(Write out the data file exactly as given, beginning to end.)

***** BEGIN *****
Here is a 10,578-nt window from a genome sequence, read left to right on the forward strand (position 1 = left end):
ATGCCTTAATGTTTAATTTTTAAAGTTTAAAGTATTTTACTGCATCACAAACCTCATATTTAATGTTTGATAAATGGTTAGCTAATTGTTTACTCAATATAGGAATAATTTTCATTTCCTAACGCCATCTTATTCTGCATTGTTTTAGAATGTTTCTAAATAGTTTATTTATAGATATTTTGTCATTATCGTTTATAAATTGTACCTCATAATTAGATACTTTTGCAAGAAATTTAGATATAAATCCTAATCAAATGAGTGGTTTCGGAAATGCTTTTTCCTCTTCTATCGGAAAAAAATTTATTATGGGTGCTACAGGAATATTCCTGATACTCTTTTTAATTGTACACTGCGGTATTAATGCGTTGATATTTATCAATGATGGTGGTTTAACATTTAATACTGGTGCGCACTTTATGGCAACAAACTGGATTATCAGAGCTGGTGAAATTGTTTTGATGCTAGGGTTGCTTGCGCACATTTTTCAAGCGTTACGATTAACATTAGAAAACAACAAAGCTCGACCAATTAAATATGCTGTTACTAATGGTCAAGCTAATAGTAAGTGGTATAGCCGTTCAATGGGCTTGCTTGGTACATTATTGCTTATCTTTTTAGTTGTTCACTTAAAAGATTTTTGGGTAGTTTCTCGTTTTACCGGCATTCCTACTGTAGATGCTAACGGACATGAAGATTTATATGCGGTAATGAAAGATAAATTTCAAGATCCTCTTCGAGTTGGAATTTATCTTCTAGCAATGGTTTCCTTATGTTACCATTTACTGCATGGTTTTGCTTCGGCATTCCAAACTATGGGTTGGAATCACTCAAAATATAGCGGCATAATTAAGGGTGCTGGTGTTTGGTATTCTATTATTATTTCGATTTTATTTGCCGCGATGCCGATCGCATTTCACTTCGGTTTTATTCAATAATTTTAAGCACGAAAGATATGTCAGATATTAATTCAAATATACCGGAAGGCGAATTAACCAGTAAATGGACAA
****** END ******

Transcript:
Here is a 10,578-nt window from a genome sequence, read left to right on the forward strand (position 1 = left end):
ATGCCTTAATGTTTAATTTTTAAAGTTTAAAGTATTTTACTGCATCACAAACCTCATATTTAATGTTTGATAAATGGTTAGCTAATTGTTTACTCAATATAGGAATAATTTTCATTTCCTAACGCCATCTTATTCTGCATTGTTTTAGAATGTTTCTAAATAGTTTATTTATAGATATTTTGTCATTATCGTTTATAAATTGTACCTCATAATTAGATACTTTTGCAAGAAATTTAGATATAAATCCTAATCAAATGAGTGGTTTCGGAAATGCTTTTTCCTCTTCTATCGGAAAAAAATTTATTATGGGTGCTACAGGAATATTCCTGATACTCTTTTTAATTGTACACTGCGGTATTAATGCGTTGATATTTATCAATGATGGTGGTTTAACATTTAATACTGGTGCGCACTTTATGGCAACAAACTGGATTATCAGAGCTGGTGAAATTGTTTTGATGCTAGGGTTGCTTGCGCACATTTTTCAAGCGTTACGATTAACATTAGAAAACAACAAAGCTCGACCAATTAAATATGCTGTTACTAATGGTCAAGCTAATAGTAAGTGGTATAGCCGTTCAATGGGCTTGCTTGGTACATTATTGCTTATCTTTTTAGTTGTTCACTTAAAAGATTTTTGGGTAGTTTCTCGTTTTACCGGCATTCCTACTGTAGATGCTAACGGACATGAAGATTTATATGCGGTAATGAAAGATAAATTTCAAGATCCTCTTCGAGTTGGAATTTATCTTCTAGCAATGGTTTCCTTATGTTACCATTTACTGCATGGTTTTGCTTCGGCATTCCAAACTATGGGTTGGAATCACTCAAAATATAGCGGCATAATTAAGGGTGCTGGTGTTTGGTATTCTATTATTATTTCGATTTTATTTGCCGCGATGCCGATCGCATTTCACTTCGGTTTTATTCAATAATTTTAAGCACGAAAGATATGTCAGATATTAATTCAAATATACCGGAAGGCGAATTAACCAGTAAATGGACAA